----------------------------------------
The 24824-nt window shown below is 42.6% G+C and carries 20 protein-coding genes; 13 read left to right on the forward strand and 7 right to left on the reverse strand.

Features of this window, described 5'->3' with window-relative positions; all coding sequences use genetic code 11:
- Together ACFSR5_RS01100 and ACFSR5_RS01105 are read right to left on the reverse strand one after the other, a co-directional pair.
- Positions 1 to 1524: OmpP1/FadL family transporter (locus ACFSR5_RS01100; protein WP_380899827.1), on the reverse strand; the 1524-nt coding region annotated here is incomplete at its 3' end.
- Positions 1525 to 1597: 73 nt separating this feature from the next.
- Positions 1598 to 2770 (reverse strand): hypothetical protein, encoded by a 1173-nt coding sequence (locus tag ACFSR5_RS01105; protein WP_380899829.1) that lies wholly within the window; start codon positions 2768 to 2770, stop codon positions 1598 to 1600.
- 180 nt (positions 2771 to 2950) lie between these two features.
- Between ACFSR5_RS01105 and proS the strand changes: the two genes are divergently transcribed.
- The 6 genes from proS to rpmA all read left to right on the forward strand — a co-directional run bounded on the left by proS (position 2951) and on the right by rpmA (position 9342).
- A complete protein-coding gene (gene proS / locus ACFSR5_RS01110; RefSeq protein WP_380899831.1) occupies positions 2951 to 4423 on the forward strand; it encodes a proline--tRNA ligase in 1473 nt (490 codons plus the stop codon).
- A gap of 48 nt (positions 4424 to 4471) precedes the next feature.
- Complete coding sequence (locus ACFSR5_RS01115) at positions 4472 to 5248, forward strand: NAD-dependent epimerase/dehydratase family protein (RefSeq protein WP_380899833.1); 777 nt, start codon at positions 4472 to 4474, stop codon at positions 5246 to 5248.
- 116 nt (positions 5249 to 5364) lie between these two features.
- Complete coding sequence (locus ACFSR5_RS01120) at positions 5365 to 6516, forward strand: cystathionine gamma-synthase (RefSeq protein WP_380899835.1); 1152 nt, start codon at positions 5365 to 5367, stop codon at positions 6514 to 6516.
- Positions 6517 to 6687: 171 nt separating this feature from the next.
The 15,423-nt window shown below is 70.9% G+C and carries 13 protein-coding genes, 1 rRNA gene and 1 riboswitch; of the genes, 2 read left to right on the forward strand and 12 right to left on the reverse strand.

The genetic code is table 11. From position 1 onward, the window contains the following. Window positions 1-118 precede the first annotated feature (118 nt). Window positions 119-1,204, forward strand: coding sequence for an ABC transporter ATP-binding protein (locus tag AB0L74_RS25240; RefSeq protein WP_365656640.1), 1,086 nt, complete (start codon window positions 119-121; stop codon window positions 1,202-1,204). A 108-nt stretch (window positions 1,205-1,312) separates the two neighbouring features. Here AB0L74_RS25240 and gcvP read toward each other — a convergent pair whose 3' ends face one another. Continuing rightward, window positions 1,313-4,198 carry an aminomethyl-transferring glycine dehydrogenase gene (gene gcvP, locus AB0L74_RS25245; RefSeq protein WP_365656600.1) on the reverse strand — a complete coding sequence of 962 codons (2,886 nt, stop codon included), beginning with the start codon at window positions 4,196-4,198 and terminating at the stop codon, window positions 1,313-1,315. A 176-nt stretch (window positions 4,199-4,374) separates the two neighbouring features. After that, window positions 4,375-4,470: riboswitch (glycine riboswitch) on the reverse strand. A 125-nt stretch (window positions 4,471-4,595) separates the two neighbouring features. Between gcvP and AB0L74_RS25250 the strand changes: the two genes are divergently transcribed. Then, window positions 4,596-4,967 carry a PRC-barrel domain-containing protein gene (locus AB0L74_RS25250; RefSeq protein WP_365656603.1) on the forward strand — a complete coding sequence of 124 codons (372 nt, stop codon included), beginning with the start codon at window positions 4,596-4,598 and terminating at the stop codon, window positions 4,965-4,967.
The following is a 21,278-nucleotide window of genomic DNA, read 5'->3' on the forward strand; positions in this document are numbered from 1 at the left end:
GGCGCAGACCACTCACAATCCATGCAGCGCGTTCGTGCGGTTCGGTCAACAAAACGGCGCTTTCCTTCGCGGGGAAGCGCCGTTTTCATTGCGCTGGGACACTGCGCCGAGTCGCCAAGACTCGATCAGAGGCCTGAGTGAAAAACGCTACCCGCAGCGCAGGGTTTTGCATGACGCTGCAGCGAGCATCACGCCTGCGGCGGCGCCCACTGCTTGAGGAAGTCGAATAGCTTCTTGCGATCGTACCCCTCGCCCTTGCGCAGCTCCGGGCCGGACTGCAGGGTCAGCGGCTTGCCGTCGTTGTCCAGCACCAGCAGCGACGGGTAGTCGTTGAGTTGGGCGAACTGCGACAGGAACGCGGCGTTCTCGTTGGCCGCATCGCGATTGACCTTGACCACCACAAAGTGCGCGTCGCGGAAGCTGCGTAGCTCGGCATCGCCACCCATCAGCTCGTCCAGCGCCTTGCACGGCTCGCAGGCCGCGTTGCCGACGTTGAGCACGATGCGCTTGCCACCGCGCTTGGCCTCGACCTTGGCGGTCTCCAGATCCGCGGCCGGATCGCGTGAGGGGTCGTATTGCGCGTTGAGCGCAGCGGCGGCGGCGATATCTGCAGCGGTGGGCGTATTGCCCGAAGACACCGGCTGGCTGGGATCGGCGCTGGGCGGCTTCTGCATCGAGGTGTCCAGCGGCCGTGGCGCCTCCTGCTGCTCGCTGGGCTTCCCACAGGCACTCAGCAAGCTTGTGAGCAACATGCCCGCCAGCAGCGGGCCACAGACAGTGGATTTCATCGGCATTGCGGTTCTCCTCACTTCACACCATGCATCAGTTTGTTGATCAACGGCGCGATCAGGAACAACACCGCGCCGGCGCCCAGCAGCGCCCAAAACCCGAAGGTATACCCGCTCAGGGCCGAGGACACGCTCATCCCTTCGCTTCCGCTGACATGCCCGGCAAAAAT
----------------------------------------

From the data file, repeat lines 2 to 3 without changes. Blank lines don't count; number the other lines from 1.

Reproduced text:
Features of this window, described 5'->3' with window-relative positions; all coding sequences use genetic code 11:
- Together ACFSR5_RS01100 and ACFSR5_RS01105 are read right to left on the reverse strand one after the other, a co-directional pair.